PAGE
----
Denver, Colo. – Elected to represented Region II on the American Sheep Industry Association’s (ASI) Executive Board at the ASI/National Lamb Feeders Association Board of Directors meeting on Jan. 26 is Bob Leer of Paris, Ky. ASI’s Region II consists of Arkansas, Louisiana, Mississippi, Tennessee, Kentucky, West Virginia, Virginia, North Carolina, South Carolina, Georgia, Alabama, Florida, Maryland and Delaware.
Leer grew up on a Kentucky farm producing tobacco and hogs. It wasn’t until 15 years ago that Leer and is wife of 30 years began the sheep operation when their kids, now 28 and 25 years old, wanted to show sheep. Today, Leer’s flock consists of 35-40 head of Hampshire sheep. The lambs that aren’t raised for the club lamb flock are sold privately to the ethnic trade or at the stock yards. Leer’s son, an accomplished showman, continues to help with the farm as Leer has been employed by Toyota in Georgetown, Ky., for the past 24 years.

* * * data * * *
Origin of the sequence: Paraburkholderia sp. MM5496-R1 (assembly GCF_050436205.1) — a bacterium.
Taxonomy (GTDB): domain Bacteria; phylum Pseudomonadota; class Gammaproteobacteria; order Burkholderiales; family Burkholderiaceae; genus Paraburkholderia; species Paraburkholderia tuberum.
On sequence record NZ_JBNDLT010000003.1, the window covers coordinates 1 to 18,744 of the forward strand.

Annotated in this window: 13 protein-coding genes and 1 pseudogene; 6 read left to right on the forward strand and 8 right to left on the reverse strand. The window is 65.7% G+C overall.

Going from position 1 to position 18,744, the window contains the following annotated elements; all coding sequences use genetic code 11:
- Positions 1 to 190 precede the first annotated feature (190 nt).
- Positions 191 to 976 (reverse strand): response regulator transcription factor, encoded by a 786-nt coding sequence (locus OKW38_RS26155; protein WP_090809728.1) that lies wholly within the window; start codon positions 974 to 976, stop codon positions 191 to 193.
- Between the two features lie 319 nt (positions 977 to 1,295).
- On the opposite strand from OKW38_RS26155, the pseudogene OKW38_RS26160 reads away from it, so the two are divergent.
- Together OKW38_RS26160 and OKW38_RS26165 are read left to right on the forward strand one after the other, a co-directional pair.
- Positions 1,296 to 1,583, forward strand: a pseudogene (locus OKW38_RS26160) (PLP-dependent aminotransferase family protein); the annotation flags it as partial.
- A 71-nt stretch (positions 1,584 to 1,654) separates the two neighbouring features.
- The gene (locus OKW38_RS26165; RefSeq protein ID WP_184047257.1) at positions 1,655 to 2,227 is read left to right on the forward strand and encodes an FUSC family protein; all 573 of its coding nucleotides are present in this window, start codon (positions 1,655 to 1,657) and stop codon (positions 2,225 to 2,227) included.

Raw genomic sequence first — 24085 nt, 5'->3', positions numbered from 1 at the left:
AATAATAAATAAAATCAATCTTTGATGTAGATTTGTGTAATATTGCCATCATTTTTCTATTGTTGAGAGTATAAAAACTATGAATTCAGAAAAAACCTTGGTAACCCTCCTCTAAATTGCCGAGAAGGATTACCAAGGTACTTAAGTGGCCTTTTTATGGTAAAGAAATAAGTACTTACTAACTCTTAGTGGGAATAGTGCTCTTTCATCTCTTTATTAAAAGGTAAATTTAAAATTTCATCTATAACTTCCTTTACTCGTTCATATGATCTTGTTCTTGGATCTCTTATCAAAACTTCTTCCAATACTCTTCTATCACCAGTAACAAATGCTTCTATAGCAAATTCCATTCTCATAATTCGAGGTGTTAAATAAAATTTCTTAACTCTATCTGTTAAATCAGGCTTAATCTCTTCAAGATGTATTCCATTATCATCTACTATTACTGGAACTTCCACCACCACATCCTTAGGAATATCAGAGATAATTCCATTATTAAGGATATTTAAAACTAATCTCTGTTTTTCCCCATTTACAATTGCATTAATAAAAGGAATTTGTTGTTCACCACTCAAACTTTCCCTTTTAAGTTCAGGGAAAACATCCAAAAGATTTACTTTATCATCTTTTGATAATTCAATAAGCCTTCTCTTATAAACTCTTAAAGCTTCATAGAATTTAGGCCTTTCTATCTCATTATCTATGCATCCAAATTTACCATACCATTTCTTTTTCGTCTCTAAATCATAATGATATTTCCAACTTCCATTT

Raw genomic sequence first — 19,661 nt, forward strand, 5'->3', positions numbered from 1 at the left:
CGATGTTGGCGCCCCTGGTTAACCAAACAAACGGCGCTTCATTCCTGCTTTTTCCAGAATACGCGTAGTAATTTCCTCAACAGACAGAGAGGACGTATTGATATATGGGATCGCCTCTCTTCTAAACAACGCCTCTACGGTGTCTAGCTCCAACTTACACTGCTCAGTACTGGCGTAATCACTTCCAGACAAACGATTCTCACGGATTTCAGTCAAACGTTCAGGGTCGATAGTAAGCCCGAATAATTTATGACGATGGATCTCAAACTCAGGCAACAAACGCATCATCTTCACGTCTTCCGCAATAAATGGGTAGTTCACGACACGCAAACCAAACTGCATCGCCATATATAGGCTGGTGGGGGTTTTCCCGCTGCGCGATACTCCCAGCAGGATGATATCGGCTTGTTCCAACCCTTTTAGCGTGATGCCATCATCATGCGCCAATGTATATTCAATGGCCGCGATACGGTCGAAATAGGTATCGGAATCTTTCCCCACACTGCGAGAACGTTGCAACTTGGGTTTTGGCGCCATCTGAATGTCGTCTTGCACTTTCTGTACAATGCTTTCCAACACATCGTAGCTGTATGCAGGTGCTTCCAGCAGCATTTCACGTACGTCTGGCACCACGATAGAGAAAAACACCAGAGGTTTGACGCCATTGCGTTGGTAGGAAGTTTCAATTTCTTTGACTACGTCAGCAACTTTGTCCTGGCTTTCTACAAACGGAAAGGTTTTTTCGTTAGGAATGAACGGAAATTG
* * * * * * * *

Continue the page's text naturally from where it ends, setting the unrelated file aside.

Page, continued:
Even though Leer’s children are grown, he still believes in the importance of working with today’s youth and getting them involved in livestock. “I hang my hat on the fact that I understand that youth are the future of farming for this country, and we need to do what we can to get them interested in farming.”
For the past decade, Leer has been an active member of the Kentucky Sheep and Wool Producers Association (KSWPA). He was president of the Kentucky Club Lamb Association. He has also held the position of vice president and is the current president of KSWPA. For the past three years, he has served as the Kentucky director on the ASI Board of Directors.
“I would like to see this industry grow, we have seen great interest in the sheep industry from farmers in this area and I would like to do what I can to help the industry expand in the Southeast,” explains Leer, who says he is looking forward to listening to the concerns of the producers in Region II and do what he can to help make life better for the shepherds.
ASI is a national organization supported by 46 state sheep associations, benefiting the interests of more than 81,000 sheep producers.
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